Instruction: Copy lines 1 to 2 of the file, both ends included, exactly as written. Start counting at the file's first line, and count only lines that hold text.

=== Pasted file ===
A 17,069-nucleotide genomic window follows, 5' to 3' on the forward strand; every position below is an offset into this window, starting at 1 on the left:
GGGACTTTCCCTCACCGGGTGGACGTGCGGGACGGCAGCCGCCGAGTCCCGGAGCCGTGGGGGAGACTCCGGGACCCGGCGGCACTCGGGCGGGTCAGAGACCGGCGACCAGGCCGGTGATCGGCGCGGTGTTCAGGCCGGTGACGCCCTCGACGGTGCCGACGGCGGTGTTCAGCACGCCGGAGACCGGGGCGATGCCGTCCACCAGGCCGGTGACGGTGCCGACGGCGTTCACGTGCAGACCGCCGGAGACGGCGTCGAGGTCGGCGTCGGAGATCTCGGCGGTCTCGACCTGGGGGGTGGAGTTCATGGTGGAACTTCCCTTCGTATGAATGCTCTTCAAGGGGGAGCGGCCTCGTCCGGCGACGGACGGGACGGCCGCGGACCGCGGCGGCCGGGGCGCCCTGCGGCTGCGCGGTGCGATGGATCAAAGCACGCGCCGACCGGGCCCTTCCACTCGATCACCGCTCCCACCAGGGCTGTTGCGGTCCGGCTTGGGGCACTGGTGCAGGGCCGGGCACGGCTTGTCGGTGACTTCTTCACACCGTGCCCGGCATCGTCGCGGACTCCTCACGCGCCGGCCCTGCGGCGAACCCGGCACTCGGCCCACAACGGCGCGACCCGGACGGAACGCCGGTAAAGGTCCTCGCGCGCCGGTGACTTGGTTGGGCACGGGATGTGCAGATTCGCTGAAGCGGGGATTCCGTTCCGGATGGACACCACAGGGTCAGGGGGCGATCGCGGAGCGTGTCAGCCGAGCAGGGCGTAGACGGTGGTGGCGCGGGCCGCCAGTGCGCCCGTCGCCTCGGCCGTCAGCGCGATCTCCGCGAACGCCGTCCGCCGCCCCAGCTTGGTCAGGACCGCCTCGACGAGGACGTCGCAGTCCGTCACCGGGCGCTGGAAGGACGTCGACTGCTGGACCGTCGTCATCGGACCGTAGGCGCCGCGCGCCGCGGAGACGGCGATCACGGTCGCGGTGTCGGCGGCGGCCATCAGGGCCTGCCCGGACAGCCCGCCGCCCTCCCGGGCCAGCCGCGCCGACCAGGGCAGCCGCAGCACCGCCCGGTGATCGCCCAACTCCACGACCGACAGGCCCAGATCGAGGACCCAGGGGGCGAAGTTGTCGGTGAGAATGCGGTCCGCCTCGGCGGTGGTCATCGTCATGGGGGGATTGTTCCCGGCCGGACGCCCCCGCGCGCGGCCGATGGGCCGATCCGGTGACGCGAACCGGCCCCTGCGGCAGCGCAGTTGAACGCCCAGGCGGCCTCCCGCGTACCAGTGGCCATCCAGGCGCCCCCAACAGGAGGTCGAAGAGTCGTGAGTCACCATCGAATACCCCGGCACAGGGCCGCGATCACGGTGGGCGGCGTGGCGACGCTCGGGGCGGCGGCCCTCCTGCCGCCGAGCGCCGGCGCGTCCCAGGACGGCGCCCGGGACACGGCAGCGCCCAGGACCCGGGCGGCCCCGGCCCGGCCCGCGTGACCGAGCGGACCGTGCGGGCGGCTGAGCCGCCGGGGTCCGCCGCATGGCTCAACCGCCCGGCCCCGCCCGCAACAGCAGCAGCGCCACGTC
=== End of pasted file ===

A 17,069-nucleotide genomic window follows, 5' to 3' on the forward strand; every position below is an offset into this window, starting at 1 on the left:
GGGACTTTCCCTCACCGGGTGGACGTGCGGGACGGCAGCCGCCGAGTCCCGGAGCCGTGGGGGAGACTCCGGGACCCGGCGGCACTCGGGCGGGTCAGAGACCGGCGACCAGGCCGGTGATCGGCGCGGTGTTCAGGCCGGTGACGCCCTCGACGGTGCCGACGGCGGTGTTCAGCACGCCGGAGACCGGGGCGATGCCGTCCACCAGGCCGGTGACGGTGCCGACGGCGTTCACGTGCAGACCGCCGGAGACGGCGTCGAGGTCGGCGTCGGAGATCTCGGCGGTCTCGACCTGGGGGGTGGAGTTCATGGTGGAACTTCCCTTCGTATGAATGCTCTTCAAGGGGGAGCGGCCTCGTCCGGCGACGGACGGGACGGCCGCGGACCGCGGCGGCCGGGGCGCCCTGCGGCTGCGCGGTGCGATGGATCAAAGCACGCGCCGACCGGGCCCTTCCACTCGATCACCGCTCCCACCAGGGCTGTTGCGGTCCGGCTTGGGGCACTGGTGCAGGGCCGGGCACGGCTTGTCGGTGACTTCTTCACACCGTGCCCGGCATCGTCGCGGACTCCTCACGCGCCGGCCCTGCGGCGAACCCGGCACTCGGCCCACAACGGCGCGACCCGGACGGAACGCCGGTAAAGGTCCTCGCGCGCCGGTGACTTGGTTGGGCACGGGATGTGCAGATTCGCTGAAGCGGGGATTCCGTTCCGGATGGACACCACAGGGTCAGGGGGCGATCGCGGAGCGTGTCAGCCGAGCAGGGCGTAGACGGTGGTGGCGCGGGCCGCCAGTGCGCCCGTCGCCTCGGCCGTCAGCGCGATCTCCGCGAACGCCGTCCGCCGCCCCAGCTTGGTCAGGACCGCCTCGACGAGGACGTCGCAGTCCGTCACCGGGCGCTGGAAGGACGTCGACTGCTGGACCGTCGTCATCGGACCGTAGGCGCCGCGCGCCGCGGAGACGGCGATCACGGTCGCGGTGTCGGCGGCGGCCATCAGGGCCTGCCCGGACAGCCCGCCGCCCTCCCGGGCCAGCCGCGCCGACCAGGGCAGCCGCAGCACCGCCCGGTGATCGCCCAACTCCACGACCGACAGGCCCAGATCGAGGACCCAGGGGGCGAAGTTGTCGGTGAGAATGCGGTCCGCCTCGGCGGTGGTCATCGTCATGGGGGGATTGTTCCCGGCCGGACGCCCCCGCGCGCGGCCGATGGGCCGATCCGGTGACGCGAACCGGCCCCTGCGGCAGCGCAGTTGAACGCCCAGGCGGCCTCCCGCGTACCAGTGGCCATCCAGGCGCCCCCAACAGGAGGTCGAAGAGTCGTGAGTCACCATCGAATACCCCGGCACAGGGCCGCGATCACGGTGGGCGGCGTGGCGACGCTCGGGGCGGCGGCCCTCCTGCCGCCGAGCGCCGGCGCGTCCCAGGACGGCGCCCGGGACACGGCAGCGCCCAGGACCCGGGCGGCCCCGGCCCGGCCCGCGTGACCGAGCGGACCGTGCGGGCGGCTGAGCCGCCGGGGTCCGCCGCATGGCTCAACCGCCCGGCCCCGCCCGCAACAGCAGCAGCGCCACGTC